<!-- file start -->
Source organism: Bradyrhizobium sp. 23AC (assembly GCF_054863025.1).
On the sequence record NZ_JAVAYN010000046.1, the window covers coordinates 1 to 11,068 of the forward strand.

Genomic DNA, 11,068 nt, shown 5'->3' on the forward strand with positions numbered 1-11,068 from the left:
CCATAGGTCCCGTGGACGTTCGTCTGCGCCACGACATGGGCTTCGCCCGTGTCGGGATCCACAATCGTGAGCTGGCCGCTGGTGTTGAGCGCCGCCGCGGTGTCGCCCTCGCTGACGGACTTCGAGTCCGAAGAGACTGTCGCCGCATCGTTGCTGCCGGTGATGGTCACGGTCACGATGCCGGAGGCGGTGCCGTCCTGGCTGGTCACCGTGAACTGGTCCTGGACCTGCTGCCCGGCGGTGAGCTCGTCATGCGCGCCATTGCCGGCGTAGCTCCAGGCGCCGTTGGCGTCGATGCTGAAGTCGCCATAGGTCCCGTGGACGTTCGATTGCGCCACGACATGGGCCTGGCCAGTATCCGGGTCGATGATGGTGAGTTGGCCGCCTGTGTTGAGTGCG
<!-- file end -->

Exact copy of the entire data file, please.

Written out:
Source organism: Bradyrhizobium sp. 23AC (assembly GCF_054863025.1).
On the sequence record NZ_JAVAYN010000046.1, the window covers coordinates 1 to 11,068 of the forward strand.

Genomic DNA, 11,068 nt, shown 5'->3' on the forward strand with positions numbered 1-11,068 from the left:
CCATAGGTCCCGTGGACGTTCGTCTGCGCCACGACATGGGCTTCGCCCGTGTCGGGATCCACAATCGTGAGCTGGCCGCTGGTGTTGAGCGCCGCCGCGGTGTCGCCCTCGCTGACGGACTTCGAGTCCGAAGAGACTGTCGCCGCATCGTTGCTGCCGGTGATGGTCACGGTCACGATGCCGGAGGCGGTGCCGTCCTGGCTGGTCACCGTGAACTGGTCCTGGACCTGCTGCCCGGCGGTGAGCTCGTCATGCGCGCCATTGCCGGCGTAGCTCCAGGCGCCGTTGGCGTCGATGCTGAAGTCGCCATAGGTCCCGTGGACGTTCGATTGCGCCACGACATGGGCCTGGCCAGTATCCGGGTCGATGATGGTGAGTTGGCCGCCTGTGTTGAGTGCG